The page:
- I overcame my initial anxieties that unwittingly turned me into the kind of bully I feared my child would face in the world.
The day my only child came out to me was one of the hardest in my life. In the end, all it took was a few simple words like gay and queer to bring my idyllic little world, and any illusions I had about how progressive I was, crashing to the ground.
I was a mess in the early weeks, even as I was putting on a brave face and trying to reassure my 15-year-old that I loved them and everything would be okay. Inside, I was a bundle of fears that seemed to grow with every day. I have never openly confessed to anyone before what went through my mind, because it wasn’t pretty. It was like the movie “Boys Don’t Cry” was playing in a constant loop in my mind.
When I wasn’t worrying about what others would do to my child, I worried about what my child would do to themselves. Decades of propaganda against the LGBTQIA+ (lesbian, gay, bisexual, transgender, queer, intersex, and asexual) community meant that I associated being gay with flamboyant clothes, wild parties, drugs, alcohol, one night stands, unsafe and ‘strange’ sexual practices, and AIDS.
The “homosexual lifestyle” I imagined felt so incongruous with my child’s serious, introspective and mature personality that I would try to reassure myself that being gay was just phase. If I could wait it out, it would all go away. Everything would return to my version of normal. My child was perceptive, and I must have hurt them immensely by allowing my fears and biases to cloud my early interactions. Between my husband and I we either thought or said the following:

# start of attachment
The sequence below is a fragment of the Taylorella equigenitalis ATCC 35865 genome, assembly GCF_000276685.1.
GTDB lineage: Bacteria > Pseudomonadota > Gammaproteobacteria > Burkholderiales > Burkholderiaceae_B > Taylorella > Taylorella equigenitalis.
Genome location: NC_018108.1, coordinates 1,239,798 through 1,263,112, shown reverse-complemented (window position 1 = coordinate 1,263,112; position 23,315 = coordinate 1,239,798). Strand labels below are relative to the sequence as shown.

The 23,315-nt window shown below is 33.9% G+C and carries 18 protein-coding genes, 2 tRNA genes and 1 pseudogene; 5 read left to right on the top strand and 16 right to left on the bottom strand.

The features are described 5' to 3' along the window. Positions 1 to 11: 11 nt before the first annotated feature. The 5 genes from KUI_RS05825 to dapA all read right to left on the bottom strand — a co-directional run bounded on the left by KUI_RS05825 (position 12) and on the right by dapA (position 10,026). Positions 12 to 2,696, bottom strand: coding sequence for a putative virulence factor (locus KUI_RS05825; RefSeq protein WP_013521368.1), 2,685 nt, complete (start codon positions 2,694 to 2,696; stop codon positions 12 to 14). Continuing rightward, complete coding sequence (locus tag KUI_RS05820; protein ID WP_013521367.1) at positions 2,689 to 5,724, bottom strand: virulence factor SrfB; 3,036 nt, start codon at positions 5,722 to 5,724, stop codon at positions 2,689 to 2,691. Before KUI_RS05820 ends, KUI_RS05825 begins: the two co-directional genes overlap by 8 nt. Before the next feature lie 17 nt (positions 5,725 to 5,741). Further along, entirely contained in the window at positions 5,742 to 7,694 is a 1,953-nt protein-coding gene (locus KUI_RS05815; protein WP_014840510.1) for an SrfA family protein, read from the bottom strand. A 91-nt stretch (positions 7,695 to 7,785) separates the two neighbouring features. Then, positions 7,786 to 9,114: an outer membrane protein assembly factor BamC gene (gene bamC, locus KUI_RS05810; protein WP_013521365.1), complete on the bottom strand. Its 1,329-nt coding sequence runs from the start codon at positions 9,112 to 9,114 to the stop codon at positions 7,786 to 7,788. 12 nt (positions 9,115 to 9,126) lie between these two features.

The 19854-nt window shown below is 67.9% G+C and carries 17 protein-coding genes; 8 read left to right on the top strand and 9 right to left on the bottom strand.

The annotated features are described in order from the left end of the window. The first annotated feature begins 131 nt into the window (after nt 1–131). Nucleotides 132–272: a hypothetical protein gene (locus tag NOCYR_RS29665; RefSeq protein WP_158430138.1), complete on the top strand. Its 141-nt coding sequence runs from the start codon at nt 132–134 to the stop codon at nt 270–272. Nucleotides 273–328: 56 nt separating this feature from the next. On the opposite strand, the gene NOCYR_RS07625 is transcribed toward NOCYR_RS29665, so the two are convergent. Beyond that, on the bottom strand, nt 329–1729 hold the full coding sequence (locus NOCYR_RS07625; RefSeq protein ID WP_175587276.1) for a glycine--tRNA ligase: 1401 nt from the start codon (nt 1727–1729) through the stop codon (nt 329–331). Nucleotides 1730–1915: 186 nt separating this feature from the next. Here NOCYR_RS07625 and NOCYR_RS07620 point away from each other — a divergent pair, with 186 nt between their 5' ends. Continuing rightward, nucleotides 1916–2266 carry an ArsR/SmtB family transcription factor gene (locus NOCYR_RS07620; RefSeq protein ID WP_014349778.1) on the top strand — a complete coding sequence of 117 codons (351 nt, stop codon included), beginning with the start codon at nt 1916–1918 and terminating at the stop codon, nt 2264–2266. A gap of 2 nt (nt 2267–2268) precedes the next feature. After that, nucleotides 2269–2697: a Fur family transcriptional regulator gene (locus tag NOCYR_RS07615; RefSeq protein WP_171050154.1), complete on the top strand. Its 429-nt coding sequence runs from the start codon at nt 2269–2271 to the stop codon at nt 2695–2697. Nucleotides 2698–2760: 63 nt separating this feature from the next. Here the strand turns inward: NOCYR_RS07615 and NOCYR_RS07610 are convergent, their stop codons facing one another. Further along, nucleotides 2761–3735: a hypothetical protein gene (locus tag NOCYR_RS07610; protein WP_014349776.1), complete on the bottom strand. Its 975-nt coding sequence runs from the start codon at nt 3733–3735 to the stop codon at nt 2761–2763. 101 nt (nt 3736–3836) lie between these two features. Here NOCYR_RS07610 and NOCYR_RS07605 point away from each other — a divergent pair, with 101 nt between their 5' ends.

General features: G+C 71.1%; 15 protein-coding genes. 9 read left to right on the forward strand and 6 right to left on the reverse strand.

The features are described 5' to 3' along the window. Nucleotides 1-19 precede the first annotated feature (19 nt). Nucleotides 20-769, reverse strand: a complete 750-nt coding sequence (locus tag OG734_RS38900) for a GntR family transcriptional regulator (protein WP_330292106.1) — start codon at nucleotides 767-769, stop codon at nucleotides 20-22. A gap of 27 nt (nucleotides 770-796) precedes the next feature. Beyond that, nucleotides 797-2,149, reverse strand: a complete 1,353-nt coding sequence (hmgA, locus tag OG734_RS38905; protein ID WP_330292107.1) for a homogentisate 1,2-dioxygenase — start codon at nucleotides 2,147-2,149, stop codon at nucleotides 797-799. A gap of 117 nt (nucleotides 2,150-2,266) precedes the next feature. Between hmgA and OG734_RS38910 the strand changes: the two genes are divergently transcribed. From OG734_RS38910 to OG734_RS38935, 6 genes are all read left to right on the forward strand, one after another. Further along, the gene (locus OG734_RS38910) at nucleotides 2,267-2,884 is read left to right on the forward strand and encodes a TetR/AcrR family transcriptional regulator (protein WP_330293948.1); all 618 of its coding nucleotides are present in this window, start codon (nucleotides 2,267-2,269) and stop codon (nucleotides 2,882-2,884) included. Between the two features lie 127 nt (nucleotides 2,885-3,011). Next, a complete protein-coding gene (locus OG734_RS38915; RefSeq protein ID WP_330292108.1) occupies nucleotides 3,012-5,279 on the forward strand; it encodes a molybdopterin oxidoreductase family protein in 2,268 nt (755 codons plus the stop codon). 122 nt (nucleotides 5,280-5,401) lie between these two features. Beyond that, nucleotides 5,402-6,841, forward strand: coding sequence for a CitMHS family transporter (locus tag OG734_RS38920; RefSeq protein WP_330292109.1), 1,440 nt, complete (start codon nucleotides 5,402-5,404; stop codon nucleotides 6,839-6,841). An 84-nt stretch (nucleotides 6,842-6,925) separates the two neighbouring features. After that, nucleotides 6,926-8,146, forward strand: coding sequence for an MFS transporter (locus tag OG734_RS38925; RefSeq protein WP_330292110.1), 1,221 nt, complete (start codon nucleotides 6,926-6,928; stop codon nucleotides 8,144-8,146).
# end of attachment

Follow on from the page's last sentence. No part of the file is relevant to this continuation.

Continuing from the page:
“Focus on your studies and don’t get distracted.”
“Aren’t you too young to know anything about your sexuality right now? You haven’t even dated yet. Why don’t you try going out with a girl first to be sure?”
“Wait to tell anyone, because you don’t want people to think you are gay if it turns out you were straight all along.”
“Was it something I did as a mom?”
“Should we go to a therapist? Never mind — they might push you even more down this path trying to be progressive and PC.”